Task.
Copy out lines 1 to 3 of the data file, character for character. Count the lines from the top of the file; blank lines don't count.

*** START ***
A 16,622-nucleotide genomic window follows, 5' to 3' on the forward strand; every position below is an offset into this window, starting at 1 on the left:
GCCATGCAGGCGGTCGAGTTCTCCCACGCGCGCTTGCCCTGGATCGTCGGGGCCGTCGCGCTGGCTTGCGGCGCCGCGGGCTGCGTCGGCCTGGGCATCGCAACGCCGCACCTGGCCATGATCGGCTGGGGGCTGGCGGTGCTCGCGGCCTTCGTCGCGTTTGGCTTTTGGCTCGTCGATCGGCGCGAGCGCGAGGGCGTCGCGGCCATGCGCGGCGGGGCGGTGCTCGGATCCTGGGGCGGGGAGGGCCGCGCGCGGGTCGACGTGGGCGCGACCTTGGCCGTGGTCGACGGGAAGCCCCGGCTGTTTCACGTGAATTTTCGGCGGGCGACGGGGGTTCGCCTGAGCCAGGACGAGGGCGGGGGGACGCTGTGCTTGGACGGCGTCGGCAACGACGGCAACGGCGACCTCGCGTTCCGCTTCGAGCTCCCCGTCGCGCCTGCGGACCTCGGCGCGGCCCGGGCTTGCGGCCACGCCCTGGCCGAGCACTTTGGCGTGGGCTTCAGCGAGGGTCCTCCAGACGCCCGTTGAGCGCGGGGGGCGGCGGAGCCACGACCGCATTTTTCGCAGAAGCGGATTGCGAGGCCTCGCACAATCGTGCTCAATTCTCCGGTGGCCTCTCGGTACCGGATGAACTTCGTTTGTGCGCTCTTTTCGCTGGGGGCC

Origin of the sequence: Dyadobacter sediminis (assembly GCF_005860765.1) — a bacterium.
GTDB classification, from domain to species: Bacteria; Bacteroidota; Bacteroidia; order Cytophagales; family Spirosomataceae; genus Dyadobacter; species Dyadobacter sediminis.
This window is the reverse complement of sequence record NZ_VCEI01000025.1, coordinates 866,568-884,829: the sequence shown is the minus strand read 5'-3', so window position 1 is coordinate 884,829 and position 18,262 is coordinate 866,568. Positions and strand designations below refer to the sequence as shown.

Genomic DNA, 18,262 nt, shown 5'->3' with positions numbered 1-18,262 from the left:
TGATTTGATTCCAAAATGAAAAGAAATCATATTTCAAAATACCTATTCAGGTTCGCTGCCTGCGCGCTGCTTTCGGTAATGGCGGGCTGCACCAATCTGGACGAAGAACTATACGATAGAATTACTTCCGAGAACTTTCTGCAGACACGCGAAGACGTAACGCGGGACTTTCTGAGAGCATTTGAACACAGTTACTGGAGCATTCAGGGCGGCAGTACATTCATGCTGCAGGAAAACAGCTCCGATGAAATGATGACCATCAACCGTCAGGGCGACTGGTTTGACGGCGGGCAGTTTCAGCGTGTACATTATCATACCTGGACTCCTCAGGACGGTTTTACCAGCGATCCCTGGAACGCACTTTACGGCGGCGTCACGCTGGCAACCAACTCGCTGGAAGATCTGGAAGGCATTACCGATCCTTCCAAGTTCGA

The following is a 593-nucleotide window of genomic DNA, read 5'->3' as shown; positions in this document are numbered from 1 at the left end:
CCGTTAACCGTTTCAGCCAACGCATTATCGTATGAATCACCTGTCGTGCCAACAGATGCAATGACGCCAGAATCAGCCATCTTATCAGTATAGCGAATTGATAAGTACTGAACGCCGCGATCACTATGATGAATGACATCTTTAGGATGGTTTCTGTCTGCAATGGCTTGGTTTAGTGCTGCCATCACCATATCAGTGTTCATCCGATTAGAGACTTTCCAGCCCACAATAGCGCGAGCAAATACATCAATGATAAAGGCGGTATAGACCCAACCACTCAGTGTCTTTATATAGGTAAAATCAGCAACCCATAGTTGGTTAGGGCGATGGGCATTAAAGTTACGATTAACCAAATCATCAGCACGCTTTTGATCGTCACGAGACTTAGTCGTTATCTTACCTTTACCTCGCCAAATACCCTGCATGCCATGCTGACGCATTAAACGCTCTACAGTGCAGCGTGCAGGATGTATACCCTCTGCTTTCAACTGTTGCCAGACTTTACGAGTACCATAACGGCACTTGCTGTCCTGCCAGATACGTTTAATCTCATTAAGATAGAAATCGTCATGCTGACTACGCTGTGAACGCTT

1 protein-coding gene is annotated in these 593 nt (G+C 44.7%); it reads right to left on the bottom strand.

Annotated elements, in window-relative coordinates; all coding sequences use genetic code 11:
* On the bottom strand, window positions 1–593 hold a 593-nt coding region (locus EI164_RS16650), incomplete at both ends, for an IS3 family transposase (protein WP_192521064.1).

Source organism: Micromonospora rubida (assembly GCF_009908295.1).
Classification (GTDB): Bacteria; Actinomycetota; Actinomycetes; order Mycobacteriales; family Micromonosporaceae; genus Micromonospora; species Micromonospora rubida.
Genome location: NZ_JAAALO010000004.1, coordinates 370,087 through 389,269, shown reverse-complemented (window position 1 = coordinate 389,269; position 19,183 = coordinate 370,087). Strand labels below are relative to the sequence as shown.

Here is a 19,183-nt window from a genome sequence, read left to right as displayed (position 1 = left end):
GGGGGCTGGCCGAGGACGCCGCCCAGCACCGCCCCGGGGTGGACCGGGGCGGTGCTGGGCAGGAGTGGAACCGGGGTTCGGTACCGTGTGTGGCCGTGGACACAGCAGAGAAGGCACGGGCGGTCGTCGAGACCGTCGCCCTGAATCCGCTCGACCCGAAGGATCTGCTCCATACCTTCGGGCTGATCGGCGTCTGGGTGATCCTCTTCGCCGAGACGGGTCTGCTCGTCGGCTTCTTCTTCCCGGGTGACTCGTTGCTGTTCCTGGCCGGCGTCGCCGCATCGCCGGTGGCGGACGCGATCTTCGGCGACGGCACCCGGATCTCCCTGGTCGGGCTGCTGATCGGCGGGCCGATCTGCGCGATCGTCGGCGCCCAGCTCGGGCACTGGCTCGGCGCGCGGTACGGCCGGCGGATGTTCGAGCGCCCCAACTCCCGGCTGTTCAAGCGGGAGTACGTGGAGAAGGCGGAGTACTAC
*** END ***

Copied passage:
A 16,622-nucleotide genomic window follows, 5' to 3' on the forward strand; every position below is an offset into this window, starting at 1 on the left:
GCCATGCAGGCGGTCGAGTTCTCCCACGCGCGCTTGCCCTGGATCGTCGGGGCCGTCGCGCTGGCTTGCGGCGCCGCGGGCTGCGTCGGCCTGGGCATCGCAACGCCGCACCTGGCCATGATCGGCTGGGGGCTGGCGGTGCTCGCGGCCTTCGTCGCGTTTGGCTTTTGGCTCGTCGATCGGCGCGAGCGCGAGGGCGTCGCGGCCATGCGCGGCGGGGCGGTGCTCGGATCCTGGGGCGGGGAGGGCCGCGCGCGGGTCGACGTGGGCGCGACCTTGGCCGTGGTCGACGGGAAGCCCCGGCTGTTTCACGTGAATTTTCGGCGGGCGACGGGGGTTCGCCTGAGCCAGGACGAGGGCGGGGGGACGCTGTGCTTGGACGGCGTCGGCAACGACGGCAACGGCGACCTCGCGTTCCGCTTCGAGCTCCCCGTCGCGCCTGCGGACCTCGGCGCGGCCCGGGCTTGCGGCCACGCCCTGGCCGAGCACTTTGGCGTGGGCTTCAGCGAGGGTCCTCCAGACGCCCGTTGAGCGCGGGGGGCGGCGGAGCCACGACCGCATTTTTCGCAGAAGCGGATTGCGAGGCCTCGCACAATCGTGCTCAATTCTCCGGTGGCCTCTCGGTACCGGATGAACTTCGTTTGTGCGCTCTTTTCGCTGGGGGCC

Origin of the sequence: Dyadobacter sediminis (assembly GCF_005860765.1) — a bacterium.